The Cowboys aren’t just hoping for Jason Witten to be a contributor this season, they believe he’ll be the same player he was before taking a year off.
They say everything is bigger in Texas and that certainly applies to the Cowboys’ expectations for Jason Witten this season. They don’t just expect the 37-year-old tight end to serve as a mentor for his younger teammates. Instead, they believe he’s going to be the same player he was before heading to the broadcast booth.
Quarterback Dak Prescott certainly isn’t holding anything back when discussing Witten. He recently told reporters that the former University of Tennessee standout has returned “better, stronger and faster” than he was when he walked away from the game after the 2017 campaign. As a reminder, Witten caught 63 passes for 560 yards and five touchdowns that season.
It’s certainly possible taking an entire season away from football allowed Witten’s body to recover from the pounding of the previous 15 seasons. It’s reasonable to assume that Witten would enter this year’s OTAs with a little bit of extra spring in his step.
Other players have come back from a year away and played relatively well. Ricky Williams twice came back from missing a season to play effectively. Williams even had a 1,000-yard season after taking time off. But Williams was in his late 20s and early 30s when he did that.
That doesn’t mean the Cowboys should be counting on Witten to give them Pro Bowl production. The coaching staff should not even be counting on him to duplicate the numbers he put up in 2017. It’s a big risk for the team to believe he can come back and be a solid starter this season.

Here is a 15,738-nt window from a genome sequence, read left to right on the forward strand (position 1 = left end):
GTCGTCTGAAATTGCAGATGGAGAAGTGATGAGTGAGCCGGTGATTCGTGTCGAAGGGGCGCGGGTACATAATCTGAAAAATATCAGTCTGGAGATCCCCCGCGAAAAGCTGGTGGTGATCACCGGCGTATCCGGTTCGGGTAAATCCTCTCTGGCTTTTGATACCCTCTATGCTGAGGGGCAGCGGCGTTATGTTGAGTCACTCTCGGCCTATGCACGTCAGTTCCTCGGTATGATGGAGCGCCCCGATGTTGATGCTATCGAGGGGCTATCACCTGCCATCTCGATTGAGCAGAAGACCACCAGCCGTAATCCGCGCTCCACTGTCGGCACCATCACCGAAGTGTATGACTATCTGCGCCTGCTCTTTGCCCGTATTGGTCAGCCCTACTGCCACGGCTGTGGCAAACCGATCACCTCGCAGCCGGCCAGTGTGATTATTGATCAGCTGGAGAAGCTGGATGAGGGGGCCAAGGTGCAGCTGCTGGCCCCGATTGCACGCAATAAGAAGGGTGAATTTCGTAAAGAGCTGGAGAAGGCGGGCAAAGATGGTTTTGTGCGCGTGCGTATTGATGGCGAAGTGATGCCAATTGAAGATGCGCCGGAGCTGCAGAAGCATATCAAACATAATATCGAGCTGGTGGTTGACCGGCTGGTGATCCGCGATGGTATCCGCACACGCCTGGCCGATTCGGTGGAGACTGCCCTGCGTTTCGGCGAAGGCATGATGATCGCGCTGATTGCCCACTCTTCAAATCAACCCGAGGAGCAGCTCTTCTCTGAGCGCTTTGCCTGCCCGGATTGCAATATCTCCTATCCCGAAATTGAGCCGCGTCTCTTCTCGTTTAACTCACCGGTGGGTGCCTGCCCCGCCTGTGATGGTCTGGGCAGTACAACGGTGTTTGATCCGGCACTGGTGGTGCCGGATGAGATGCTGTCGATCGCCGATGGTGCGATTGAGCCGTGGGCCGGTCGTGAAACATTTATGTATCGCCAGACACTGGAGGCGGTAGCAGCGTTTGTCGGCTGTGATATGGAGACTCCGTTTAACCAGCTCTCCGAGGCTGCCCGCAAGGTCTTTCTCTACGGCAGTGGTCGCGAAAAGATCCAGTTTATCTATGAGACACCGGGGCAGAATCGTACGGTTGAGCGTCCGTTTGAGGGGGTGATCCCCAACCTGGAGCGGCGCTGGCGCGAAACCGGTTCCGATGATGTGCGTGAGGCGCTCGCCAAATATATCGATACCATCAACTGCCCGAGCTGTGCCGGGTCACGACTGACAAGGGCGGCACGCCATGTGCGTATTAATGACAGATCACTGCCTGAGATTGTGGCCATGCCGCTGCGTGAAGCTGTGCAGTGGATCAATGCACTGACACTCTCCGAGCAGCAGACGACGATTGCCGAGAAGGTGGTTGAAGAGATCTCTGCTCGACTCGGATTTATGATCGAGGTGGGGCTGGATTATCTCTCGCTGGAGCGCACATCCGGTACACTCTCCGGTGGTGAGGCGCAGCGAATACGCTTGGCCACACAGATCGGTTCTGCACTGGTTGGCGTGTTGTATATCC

If the Cowboys had better options at the position it’s very likely Witten wouldn’t be in contention for a starting spot. At the moment, he only needs to beat out the likes of Blake Jarwin, Rico Gathers and Dalton Schultz for snaps with the first team. That’s a relatively low bar.
The key for Witten’s season will be managing his workload. If the Cowboys convince themselves he’s ready to play like a Pro Bowler it’s very likely they will burn him out during the first half of the regular season. The Dallas offense will be much better served to use Witten as a specialist. Limiting his snaps to obvious passing downs should help reduce the wear and tear on his body while also allowing him to play the downs where he can provide the passing game the most help.
Unfortunately, that doesn’t look like the plan for Witten. The Cowboys seem prepared to trot him out onto the field until the wheels fall off of his performance. That’s a recipe for disaster in Big D.